The military says it is on high alert and promises no one will slip through, reports CBS News Correspondent Barry Peteresen.
"We are completely in control," says one Pakistani general. "In the last few days we have made 200 arrests."
Their confidence is contradicted by terrain so rugged that donkeys move more easily than military vehicles.
And worse, this is an area where bin Laden would find many sympathetic to his anti-American cause, people who have not felt the sting and the disillusion of the Taliban's harsh rule.
It's a place already teeming with refugees from Afghanistan, where children learn their lessons in the open air and al-Qaida fighters can easily fade into the hills, one among so many.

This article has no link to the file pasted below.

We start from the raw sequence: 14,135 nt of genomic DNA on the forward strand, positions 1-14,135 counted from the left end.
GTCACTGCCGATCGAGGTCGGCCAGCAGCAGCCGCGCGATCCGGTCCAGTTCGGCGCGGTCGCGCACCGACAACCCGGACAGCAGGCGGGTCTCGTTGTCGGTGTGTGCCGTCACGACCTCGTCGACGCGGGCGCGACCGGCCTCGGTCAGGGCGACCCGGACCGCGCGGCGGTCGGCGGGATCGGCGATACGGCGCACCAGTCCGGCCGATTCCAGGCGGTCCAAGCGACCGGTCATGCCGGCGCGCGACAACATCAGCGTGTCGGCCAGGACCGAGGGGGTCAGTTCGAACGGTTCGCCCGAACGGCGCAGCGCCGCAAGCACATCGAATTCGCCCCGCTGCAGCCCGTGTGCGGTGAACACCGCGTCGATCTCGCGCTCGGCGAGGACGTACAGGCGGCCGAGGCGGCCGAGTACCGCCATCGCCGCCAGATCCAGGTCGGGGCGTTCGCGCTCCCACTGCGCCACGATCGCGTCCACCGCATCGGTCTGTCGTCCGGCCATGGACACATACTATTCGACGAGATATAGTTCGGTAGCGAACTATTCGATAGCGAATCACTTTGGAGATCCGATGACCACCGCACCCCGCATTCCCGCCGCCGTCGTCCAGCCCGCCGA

And now the hunt for bin Laden on this border is jeopardized by what's happening on Pakistan's other border with India, where the two countries continue massing armies in the disputed Kashmir region. Guns, not diplomacy, are speaking here and if it gets worse if there is war Pakistan will shift more troops to Kashmir and away from Afghanistan.
"Therefore we are hoping that the tension does not rise to the level where we have to move those troops," said Pakistani President Pervez Musharraf.
The day and night border patrols by Pakistan's military are thin enough already. If Osama bin Laden is still hiding in Afghanistan, reducing the troops on the border will only make his escape that much easier.
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